Is the bloom off the cellco WiFi hedge?

Is the bloom off the cellco WiFi hedge?

Summary: From Interop in Las Vegas last week, I wrote about how Intel went to the trouble of blanketing all of greater Las Vegas with a WiMax wireless network and how a local infrastucture provider (MPower Communications) picked up the tab so that the network would stay in place indefinitely.

TOPICS: Networking

From Interop in Las Vegas last week, I wrote about how Intel went to the trouble of blanketing all of greater Las Vegas with a WiMax wireless network and how a local infrastucture provider (MPower Communications) picked up the tab so that the network would stay in place indefinitely.  The big deal about WiMax, as evidenced by Intel's benchmark of the Vegas installation, is that with the equivalent of four access points pointed outward to cover a 360 degree circle, an entire city was illuminated with a minimum of 7 mbps of wireless bandwidth. It came closer to 16 mpbs on average according to the people in charge of the demo.  In comparison to WiFi where connectivity is lost once your in the limbozone between hotspots (with automatic roaming and reauthentication to the network being quite challenging in a public environment and to apps like VoIP), having one giant city-sized hotspot has its advantages.  So, now, although WiMax is still a bit rough on the edges, it should come as no surprise that the cellcos are taking interest. 

Prior to WiFi's astronomical ramp-up, the cellcos were in the midst of their own high speed wireless build outs.  Not only were they updating their voice networks, but they were also updating their data networks.  With those 3G networks (giant hotspots but not nearly as fast as WiFi) under tremendous financial and competitive pressure, most cellcos ended up partnering with WiFi providers to make WiFi services available to their customers.  In the past, I've characterized this partnering as a hedge while the 3G build-outs were completed.  As long as outfit like AT&T Wireless couldn't average more than about 40 kbps on their old and tired GPRS networks, most wireless data buffs wouldn't waste anytime in seeking out 11 mbps of 802.11b bandwidth at the local Starbucks.  The cellcos needed to do something (like partner with WISPs) to keep subscribers in the fold. 

But once the EDGE and CDMA EV-DO networks are in place (and they are now, in many cities), realistically offering 300-500 kbps of bandwidth, WiFi with its tiny hotspots (by comparison) loses its appeal.   As it turns out, most applications are pretty snappy with just 100 kbps of bandwidth.  So, at 300-500 kbps, the 3G networks with their gargantuan hotspots start to look pretty good.  Even so, 3G detractors -- particularly ones in the WiFi camp that think 3G is overhyped -- say "Just wait until you see what happens when those cells start to load up with users."  The implication is that the network will collapse under the weight of the demand (let me know if you know of any horror stories coming out of South Korea where, with millions of data-crazy people running around the countryside,  this scenario is getting a serious workout).   Perhaps that will be the state-of-the-state in which case, the 3G build-outs may hit saturation points that leave customers and stockholders of 3G providers underserved.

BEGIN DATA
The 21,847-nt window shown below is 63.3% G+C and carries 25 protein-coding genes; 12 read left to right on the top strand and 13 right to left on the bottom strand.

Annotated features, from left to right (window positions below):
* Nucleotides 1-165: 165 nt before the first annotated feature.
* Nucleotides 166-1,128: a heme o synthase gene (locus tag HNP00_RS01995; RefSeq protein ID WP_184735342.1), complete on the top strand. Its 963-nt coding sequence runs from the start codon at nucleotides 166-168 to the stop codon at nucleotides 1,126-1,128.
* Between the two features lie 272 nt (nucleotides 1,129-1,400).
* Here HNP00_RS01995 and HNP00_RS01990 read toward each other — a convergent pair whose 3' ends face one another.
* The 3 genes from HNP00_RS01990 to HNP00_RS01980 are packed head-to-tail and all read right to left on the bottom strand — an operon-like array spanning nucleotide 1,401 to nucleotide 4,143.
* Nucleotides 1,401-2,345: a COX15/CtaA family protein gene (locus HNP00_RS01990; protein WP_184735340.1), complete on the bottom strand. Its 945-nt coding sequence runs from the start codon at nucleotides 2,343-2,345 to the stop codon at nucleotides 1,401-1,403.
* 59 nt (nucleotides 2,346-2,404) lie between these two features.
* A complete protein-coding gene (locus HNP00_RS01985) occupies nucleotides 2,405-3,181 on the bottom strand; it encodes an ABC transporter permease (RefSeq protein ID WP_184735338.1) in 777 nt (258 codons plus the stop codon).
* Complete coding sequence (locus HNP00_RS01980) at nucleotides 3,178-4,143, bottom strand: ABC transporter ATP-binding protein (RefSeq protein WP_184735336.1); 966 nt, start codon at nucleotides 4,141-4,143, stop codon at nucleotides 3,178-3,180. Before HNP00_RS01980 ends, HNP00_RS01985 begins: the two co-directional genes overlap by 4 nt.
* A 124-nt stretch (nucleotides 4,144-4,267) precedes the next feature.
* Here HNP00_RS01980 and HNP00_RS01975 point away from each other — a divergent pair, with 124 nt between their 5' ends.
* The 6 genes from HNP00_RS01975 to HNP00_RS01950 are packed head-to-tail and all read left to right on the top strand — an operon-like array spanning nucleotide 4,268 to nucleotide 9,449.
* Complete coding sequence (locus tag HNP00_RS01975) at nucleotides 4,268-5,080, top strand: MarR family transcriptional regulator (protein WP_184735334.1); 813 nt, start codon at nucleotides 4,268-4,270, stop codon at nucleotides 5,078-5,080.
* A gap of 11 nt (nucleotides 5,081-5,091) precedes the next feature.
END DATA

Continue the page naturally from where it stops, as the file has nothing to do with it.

But now, along comes WiMax.  And, instead of partnering with WiMax Service Providers (WMSPs), the cellcos appear to once again be in build-out mode (one reason is how VoIP over WiMax could kill their businesses).  For example, last week, Intel and Sprint jointly announced that they'd be working together to further develop WiMax technology (as I said earlier, it's still rough on the edges). Citing the cost of dragging physical infrastructure to the curb, AT&T (ok, SBC) is also investing its own resources into WiMax and has trials in the works.   And, Pyramid research is estimating that between 2009 and 2012, the number of WiMax customers will grow at a compounded rate of 64 percent.  

So, as it turns out, the WiFi hedge on behalf of cellcos (and some telcos) may be paying off.  If WiMax ends up trumping WiFi, the carriers will have the metropolitan peformance top-end being covered by WiMax with the gaps being filled in by 3G  (which isn't to shabby either).  In a world like that, the only remaining question is if those carriers build-out their WiMax networks, whether or not they ditch the partners that held them over in the wireless game?

Topic: Networking

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